Job, like his friends, could not envision a divine justice system in which a person suffers for no fault of his own. His friends claimed that Job must therefore be guilty of some sin that warranted the suffering. Job, in maintaining his own innocence, could think of no explanation other than that God let things go a little haywire. Job’s reaction is not so unusual. Nor is it heretical. It is the familiar position of all who have rejected the conclusion that everything is under the strict hand of divine scrutiny and that every human action warrants a corresponding divine reaction. So what is the alternative? Well, there is the nebulous spiritual force that used to be known as ‘fate’ – an unworshipable power that makes things ‘happen’ - because that’s the way they had to happen.
What exactly is fate and where does it fit into the Biblical scheme of things? This is not an easy question to answer since there are so many Biblical expressions, seemingly at odds with each other, concerning how God runs the world. In the book of Job, however, we see the power of the ‘Satan’ - an apparently semi-independent force that simply needs approval from God to go off and wreak havoc. The Satan does have a divine purpose - testing Job’s faith - but Job and his friends certainly don’t see that as a justification for human suffering. Perhaps Job identified the Satan’s power as the power of fate. Is this what happens when God ‘looks the other way’? Or is the Satan really God’s agent, doing the dirty work that God prefers outsourcing? The text is frustratingly unclear. What is clear is that human beings, even the best of the lot, sometimes simply cannot take it anymore and must lay out their gripes before the Almighty.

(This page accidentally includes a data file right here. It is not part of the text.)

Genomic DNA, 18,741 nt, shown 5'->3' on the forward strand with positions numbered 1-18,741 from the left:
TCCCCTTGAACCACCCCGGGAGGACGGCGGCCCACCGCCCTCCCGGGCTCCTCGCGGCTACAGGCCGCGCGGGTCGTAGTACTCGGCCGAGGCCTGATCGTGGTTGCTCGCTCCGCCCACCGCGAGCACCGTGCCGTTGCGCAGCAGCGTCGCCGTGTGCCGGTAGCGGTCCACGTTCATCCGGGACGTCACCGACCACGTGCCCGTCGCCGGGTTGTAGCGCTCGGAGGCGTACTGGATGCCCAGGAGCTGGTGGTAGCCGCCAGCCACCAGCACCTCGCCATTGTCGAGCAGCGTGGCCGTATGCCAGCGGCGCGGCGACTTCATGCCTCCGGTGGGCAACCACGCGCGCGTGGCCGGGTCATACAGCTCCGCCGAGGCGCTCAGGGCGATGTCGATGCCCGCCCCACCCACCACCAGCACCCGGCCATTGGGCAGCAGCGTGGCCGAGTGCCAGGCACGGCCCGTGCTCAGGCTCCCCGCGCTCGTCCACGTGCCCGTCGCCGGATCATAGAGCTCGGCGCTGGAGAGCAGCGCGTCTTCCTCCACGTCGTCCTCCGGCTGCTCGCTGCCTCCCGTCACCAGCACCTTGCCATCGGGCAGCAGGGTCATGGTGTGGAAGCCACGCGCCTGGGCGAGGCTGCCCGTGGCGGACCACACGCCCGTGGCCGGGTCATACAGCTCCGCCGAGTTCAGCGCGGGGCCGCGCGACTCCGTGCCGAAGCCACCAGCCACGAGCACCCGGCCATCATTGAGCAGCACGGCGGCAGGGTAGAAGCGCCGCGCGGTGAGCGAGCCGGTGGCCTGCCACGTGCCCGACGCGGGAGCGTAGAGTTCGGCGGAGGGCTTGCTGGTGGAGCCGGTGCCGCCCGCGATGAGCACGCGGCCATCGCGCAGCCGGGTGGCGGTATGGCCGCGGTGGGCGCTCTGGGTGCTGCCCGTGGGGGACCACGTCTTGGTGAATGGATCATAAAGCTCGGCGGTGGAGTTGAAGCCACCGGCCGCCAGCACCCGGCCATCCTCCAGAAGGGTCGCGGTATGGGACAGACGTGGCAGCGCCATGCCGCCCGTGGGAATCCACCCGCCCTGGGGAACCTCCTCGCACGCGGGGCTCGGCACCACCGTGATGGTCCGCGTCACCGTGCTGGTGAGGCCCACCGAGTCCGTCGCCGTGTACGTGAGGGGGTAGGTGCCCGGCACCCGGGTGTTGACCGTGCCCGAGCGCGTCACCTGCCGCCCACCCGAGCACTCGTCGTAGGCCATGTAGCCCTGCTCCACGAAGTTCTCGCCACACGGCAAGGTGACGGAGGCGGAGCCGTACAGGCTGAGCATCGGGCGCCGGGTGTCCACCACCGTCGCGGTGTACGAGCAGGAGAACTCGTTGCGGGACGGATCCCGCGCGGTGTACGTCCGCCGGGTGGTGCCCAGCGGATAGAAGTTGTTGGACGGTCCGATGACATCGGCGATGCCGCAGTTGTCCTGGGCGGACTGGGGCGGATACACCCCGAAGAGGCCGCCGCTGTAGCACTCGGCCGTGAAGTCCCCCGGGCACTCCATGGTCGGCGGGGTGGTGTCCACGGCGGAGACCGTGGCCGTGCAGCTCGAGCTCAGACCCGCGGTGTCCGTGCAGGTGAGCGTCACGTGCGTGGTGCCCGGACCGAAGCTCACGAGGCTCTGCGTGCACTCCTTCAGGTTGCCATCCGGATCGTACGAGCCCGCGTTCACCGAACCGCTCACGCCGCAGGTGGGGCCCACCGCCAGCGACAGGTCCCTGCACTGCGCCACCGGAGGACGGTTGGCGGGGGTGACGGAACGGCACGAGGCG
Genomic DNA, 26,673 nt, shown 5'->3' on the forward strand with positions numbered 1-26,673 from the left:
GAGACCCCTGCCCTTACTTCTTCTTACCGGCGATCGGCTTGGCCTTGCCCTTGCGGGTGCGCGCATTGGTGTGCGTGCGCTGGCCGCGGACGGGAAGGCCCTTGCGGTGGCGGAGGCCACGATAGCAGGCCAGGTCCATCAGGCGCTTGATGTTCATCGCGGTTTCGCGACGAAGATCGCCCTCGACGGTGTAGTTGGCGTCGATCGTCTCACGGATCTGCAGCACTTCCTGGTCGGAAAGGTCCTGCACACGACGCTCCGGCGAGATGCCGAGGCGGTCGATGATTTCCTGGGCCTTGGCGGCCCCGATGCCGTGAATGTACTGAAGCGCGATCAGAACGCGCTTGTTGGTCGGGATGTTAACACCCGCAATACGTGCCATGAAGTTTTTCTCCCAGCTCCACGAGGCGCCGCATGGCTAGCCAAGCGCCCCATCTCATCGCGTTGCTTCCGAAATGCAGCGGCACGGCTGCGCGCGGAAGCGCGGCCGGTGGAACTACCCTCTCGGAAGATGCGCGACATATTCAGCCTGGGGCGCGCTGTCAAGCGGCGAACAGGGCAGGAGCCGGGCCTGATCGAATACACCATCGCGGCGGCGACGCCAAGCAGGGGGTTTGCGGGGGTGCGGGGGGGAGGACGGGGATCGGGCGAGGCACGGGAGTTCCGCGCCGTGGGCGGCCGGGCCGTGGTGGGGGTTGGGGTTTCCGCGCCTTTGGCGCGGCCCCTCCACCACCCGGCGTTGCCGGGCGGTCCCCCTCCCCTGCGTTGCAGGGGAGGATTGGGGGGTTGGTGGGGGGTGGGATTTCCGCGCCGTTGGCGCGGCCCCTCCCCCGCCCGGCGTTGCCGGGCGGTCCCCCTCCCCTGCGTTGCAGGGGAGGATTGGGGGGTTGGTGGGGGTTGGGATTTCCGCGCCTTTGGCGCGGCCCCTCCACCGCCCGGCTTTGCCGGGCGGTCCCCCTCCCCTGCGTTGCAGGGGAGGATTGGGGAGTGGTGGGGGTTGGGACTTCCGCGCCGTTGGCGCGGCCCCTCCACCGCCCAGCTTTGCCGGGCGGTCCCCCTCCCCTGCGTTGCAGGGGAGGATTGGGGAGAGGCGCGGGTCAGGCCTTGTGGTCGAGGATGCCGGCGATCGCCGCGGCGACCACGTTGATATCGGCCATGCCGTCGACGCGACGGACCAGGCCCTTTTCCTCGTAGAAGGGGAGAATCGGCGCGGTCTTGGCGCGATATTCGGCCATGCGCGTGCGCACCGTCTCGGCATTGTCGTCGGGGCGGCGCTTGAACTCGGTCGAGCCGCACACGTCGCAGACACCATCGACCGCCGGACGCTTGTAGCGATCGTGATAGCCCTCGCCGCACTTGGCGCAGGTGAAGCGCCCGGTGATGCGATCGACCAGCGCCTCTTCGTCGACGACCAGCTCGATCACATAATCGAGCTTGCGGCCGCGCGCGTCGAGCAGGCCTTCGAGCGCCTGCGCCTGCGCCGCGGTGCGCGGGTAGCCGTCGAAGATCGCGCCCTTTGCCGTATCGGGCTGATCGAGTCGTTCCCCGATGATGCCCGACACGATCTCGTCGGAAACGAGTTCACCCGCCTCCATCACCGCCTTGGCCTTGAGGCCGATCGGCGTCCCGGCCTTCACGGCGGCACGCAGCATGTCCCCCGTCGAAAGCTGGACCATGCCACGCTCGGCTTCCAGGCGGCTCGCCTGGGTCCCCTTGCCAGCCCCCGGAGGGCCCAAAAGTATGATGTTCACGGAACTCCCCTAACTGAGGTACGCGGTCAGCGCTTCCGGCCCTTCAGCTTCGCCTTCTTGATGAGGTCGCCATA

What about the answer to Job’s questions? God’s response, which is the Biblical response to this eternal question, is crucial. It is essential. It is interesting that in no way does God (or the fourth friend who apparently ‘got it right’) give the standard expected answer – that it will all get squared away in the world to come. This answer, powerful and reassuring as it is, really comes from somewhat later in Jewish history. As we shall see in a coming section, it probably emerged sometime during the rebellion against the Greeks associated with the Hanukkah story. Back in the times of Job this answer may not have sufficed, as it frequently doesn’t suffice today. Does a promised reward in heaven really justify the Holocaust? Maybe to some it does - but not to all.
So what is the answer? In spite of the multitude of different approaches rabbis and philosophers have suggested, perhaps the words themselves suggest a rather simple explanation. God answers Job (38:1,4) ‘from the storm’ with the challenging question, ‘Where were you when I laid down the foundations of the earth? Tell me if you know (enough) to understand?’ The next four chapters reiterate this theme: 'You are just a human being, you are not God. There is so much you do not know. Your so-called understanding is a mere drop in an infinite sea of knowledge. Do you really believe that you can second-guess my motives and delve to the depths of my grand plans? How can you honestly expect to fathom the reason for all the pain and suffering in the world, or even in your own life, when you don’t even understand the reason of why things fall to the ground, or why living things want to keep on living, or why you want answers to questions like these?'
'Job, you poor, ignorant man, who demands reasons for matters that he cannot hope to understand, how can I help you through this storm of misery, pain and suffering? The answer is that although you cannot understand everything, I understand everything. If it is of any consolation, you have hit on one of the deepest and most essential questions of human existence. Perhaps knowing that there is an answer will be enough for you to go on, to survive this storm. Job, all I, God, can say to you, who are not God, is ride out the storm.’